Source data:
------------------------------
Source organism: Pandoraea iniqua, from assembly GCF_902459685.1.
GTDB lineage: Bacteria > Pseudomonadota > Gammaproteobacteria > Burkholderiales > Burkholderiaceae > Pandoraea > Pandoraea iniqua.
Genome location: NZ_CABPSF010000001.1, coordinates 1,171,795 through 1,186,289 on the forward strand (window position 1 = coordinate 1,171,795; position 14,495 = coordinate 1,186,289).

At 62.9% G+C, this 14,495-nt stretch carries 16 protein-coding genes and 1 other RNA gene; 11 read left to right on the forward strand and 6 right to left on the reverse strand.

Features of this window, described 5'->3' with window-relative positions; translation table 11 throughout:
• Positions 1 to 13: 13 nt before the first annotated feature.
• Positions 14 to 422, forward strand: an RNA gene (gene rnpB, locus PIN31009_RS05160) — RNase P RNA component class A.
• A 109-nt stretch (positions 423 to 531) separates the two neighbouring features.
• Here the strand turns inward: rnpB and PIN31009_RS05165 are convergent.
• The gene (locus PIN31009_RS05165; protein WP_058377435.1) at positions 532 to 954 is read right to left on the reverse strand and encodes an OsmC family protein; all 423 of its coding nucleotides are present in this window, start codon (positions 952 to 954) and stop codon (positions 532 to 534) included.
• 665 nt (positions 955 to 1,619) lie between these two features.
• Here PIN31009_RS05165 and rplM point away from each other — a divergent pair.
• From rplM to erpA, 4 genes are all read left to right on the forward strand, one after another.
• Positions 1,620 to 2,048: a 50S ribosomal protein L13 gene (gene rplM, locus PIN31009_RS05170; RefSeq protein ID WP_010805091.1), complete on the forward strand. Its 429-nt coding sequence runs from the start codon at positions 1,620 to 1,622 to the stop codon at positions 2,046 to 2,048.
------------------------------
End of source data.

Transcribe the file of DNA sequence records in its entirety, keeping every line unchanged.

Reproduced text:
Source organism: Pandoraea iniqua, from assembly GCF_902459685.1.
GTDB lineage: Bacteria > Pseudomonadota > Gammaproteobacteria > Burkholderiales > Burkholderiaceae > Pandoraea > Pandoraea iniqua.
Genome location: NZ_CABPSF010000001.1, coordinates 1,171,795 through 1,186,289 on the forward strand (window position 1 = coordinate 1,171,795; position 14,495 = coordinate 1,186,289).

At 62.9% G+C, this 14,495-nt stretch carries 16 protein-coding genes and 1 other RNA gene; 11 read left to right on the forward strand and 6 right to left on the reverse strand.

Features of this window, described 5'->3' with window-relative positions; translation table 11 throughout:
• Positions 1 to 13: 13 nt before the first annotated feature.
• Positions 14 to 422, forward strand: an RNA gene (gene rnpB, locus PIN31009_RS05160) — RNase P RNA component class A.
• A 109-nt stretch (positions 423 to 531) separates the two neighbouring features.
• Here the strand turns inward: rnpB and PIN31009_RS05165 are convergent.
• The gene (locus PIN31009_RS05165; protein WP_058377435.1) at positions 532 to 954 is read right to left on the reverse strand and encodes an OsmC family protein; all 423 of its coding nucleotides are present in this window, start codon (positions 952 to 954) and stop codon (positions 532 to 534) included.
• 665 nt (positions 955 to 1,619) lie between these two features.
• Here PIN31009_RS05165 and rplM point away from each other — a divergent pair.
• From rplM to erpA, 4 genes are all read left to right on the forward strand, one after another.
• Positions 1,620 to 2,048: a 50S ribosomal protein L13 gene (gene rplM, locus PIN31009_RS05170; RefSeq protein ID WP_010805091.1), complete on the forward strand. Its 429-nt coding sequence runs from the start codon at positions 1,620 to 1,622 to the stop codon at positions 2,046 to 2,048.